Nobody escapes either the great things or horrible things.
That's the space between life and death.
How do you deal with the fears and doubts?
Do you dare go there?
Can you put all of yourself behind something
and be absolutely authentic in doing it to the best of your ability?
All right, then.
This is the first time that I tried to smuggle flutes into somewhere.
It feels like smuggling flutes, actually...
but it's smuggling for a good cause.
Of course it's emotional, yeah. It's just simply emotional.
I'm going to teach...
Syrian children who have been... They left their homes by force.
I was like them when I was kids.
Look, I didn't have...
a hope that I'm going to be in New York doing my art.
And definitely, one or two of those kids, they're going to make it.
So if we can inspire them and can help them to do this,
they're going to just continue this... this circle.
It's one of those moments again in your life, you know?
Just you realise that...
Considering what I'm doing for the culture
and for the country, you know, I shouldn't be treated that way.
This is what I don't deserve.
You know, I miss my wife.
It doesn't really matter where the base is...
as long as we try to see each other, you know,
as-as... as much as we can.
THEY SPEAK IN OWN LANGUAGE
We have a tendency not to be appreciative
of beautiful things that surround us.
But if you realise what you have in this life
and how precious is the breaths that you take,
the water that you drink, the music in your life...
and your loved ones around you,
it's just enormous wealth and happiness
that doesn't have...
to have anything else to complete it.
It's just complete by itself.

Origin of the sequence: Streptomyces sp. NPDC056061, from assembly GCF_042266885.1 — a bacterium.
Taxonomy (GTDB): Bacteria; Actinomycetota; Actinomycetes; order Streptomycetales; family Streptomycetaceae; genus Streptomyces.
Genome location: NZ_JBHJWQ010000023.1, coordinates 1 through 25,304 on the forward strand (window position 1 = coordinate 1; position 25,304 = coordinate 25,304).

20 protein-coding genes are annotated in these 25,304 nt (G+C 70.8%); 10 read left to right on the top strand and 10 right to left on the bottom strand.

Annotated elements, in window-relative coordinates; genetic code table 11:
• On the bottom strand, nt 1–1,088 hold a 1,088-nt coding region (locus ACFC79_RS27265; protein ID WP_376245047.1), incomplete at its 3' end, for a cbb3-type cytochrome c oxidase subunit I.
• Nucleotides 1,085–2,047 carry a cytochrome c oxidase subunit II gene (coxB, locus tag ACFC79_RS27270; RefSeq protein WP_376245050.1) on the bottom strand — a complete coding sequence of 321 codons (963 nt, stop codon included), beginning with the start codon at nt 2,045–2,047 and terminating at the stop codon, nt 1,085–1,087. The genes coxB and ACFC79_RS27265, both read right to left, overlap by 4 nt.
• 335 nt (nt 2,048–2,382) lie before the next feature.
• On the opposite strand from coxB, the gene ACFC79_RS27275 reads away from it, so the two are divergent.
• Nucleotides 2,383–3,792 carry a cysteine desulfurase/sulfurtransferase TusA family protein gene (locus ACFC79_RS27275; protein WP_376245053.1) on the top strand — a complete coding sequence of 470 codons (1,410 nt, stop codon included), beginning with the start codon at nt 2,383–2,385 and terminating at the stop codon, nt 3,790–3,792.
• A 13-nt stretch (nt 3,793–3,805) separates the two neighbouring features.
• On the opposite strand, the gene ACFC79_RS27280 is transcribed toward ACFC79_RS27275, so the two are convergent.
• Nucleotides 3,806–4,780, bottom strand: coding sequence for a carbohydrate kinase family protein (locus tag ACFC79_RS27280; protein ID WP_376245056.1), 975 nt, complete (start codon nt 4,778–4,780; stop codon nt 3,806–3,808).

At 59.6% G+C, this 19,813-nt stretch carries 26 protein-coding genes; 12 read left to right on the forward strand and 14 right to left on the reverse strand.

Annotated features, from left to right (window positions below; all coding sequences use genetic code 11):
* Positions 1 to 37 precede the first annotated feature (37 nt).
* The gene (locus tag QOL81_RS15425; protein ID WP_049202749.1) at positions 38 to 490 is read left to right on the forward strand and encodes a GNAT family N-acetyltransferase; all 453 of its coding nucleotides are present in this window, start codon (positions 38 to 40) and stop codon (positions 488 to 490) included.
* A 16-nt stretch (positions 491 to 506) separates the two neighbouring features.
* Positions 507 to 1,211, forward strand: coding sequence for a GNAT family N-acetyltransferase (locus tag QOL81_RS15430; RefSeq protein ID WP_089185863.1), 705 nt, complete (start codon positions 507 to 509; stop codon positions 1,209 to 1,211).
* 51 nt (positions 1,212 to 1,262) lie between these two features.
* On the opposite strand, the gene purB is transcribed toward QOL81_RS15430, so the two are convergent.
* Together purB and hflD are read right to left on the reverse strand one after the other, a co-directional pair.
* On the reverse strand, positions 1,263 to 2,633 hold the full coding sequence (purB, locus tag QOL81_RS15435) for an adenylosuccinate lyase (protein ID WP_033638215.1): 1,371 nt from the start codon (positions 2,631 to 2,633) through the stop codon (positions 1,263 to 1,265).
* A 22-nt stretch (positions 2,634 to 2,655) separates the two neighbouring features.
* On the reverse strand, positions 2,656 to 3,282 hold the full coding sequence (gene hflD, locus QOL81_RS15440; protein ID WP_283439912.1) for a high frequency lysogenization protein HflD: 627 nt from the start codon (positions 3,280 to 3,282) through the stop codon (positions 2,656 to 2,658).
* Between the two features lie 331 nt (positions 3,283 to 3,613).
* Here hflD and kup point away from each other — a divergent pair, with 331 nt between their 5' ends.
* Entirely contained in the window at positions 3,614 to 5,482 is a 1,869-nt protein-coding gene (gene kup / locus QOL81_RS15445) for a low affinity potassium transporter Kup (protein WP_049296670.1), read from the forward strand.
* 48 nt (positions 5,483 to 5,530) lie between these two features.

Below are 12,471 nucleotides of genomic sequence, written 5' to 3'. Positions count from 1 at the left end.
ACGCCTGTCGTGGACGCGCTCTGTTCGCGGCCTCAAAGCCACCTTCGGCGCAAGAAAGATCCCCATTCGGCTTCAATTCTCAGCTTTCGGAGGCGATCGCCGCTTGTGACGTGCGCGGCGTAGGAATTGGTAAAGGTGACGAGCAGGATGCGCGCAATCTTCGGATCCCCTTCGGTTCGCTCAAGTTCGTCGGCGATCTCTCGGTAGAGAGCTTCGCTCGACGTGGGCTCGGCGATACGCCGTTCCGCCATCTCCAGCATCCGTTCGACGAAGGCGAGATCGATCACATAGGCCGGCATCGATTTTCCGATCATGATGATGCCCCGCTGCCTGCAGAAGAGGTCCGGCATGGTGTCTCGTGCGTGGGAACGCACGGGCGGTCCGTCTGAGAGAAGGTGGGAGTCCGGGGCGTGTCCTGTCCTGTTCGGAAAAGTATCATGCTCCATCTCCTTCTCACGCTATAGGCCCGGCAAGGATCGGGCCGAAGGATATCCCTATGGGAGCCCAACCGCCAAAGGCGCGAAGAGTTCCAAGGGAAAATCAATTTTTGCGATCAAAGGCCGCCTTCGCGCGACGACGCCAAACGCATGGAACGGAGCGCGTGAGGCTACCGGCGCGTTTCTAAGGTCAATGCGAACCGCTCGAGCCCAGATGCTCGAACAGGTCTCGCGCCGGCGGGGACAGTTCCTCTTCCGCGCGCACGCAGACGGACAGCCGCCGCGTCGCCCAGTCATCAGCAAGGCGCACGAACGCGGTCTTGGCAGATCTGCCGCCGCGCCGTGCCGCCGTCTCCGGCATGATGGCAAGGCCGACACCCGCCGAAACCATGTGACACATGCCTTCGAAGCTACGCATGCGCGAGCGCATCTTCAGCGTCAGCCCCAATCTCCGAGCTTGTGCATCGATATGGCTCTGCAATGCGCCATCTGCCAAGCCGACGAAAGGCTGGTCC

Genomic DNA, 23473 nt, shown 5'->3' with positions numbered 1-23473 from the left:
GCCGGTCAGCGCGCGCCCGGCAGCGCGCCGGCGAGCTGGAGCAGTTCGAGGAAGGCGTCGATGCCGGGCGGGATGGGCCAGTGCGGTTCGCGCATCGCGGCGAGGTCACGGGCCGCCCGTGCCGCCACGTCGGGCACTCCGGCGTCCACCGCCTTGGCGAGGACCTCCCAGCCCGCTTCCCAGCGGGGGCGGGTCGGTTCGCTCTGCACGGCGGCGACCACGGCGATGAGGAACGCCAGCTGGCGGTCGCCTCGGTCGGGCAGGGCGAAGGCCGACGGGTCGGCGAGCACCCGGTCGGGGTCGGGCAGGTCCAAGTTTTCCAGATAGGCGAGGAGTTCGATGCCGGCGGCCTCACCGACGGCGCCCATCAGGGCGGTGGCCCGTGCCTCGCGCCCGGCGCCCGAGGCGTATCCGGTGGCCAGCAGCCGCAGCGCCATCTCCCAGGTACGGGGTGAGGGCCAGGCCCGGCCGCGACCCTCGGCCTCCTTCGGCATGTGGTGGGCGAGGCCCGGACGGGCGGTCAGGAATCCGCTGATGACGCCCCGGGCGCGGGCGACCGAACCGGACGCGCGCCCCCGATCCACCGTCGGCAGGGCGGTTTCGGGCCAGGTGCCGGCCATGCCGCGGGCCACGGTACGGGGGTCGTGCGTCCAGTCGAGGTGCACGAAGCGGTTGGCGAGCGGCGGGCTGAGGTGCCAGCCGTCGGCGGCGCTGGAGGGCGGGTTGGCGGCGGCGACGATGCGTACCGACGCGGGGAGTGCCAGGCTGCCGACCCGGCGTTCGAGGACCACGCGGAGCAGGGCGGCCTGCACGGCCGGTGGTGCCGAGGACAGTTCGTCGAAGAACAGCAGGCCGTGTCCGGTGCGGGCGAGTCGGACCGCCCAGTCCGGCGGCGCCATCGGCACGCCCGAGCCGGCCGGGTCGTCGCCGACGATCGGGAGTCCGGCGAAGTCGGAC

What's the purpose?
Everything I've learned about performing,
about what happens between the notes...
that's about making sure that culture matters.
I don't think Yo-Yo sees himself as a cellist.
I think he sees himself
as someone who wants to change the world,
and he happens to have a cello with him half the time.
And he wants us to be collaborators with scientists
and be collaborators with historians and educators.
HE SINGS, THEY REPLY
I would love it to be contagious.
It's nice just to see that it's a new way of thinking,
also about music, about what people can do together.
it actually shapes your decisions all the time,
and you can take that
as a good challenge or a bad one.
Being part of this experiment did make me understand
what it means to keep your identity alive.
I have dreams about having some sort of role in...
in the arts in Galicia in the future.
And for that, I started the festival, Galician Connection.
This is a festival where I put together international artists
with Galician traditional artists.
When you learn something from another culture,
you will grow more if you're giving back to your own culture.
Just imagine, if we don't have Silk Road musicians moving around,
Chinese music scene or Western music scene are different.
To me, the world is round.
There's no east or west. It's just a globe.
As a four-year-old,
what I wanted to do in life was to understand.
As TS Eliot said,
"We shall never cease from exploration
"and the end of all of our exploring
"will be to arrive where we started
and know the place for the first time."
I don't think that the Silk Road Project was his trying to go home.
I think it was his trying to go away, away from music,
away from a single repertoire.
And I think through that process, he found himself at home again.
Documentary telling the extraordinary story of the international musical collective created by legendary cellist Yo-Yo Ma. This uplifting film follows this group of diverse instrumentalists, vocalists, composers, arrangers, visual artists and storytellers as they explore the power of music to preserve tradition, shape cultural evolution and inspire hope.
Named for the ancient trade route linking Asia, Africa and Europe, the Silk Road Ensemble is an international collective drawn from an ever-changing line-up of more than 50 performers. Blending performance footage, personal interviews and archival film, the film focuses on the journeys of a small group of Silk Road Ensemble mainstays to create a vivid portrait of a bold musical experiment and a global search for the ties that bind.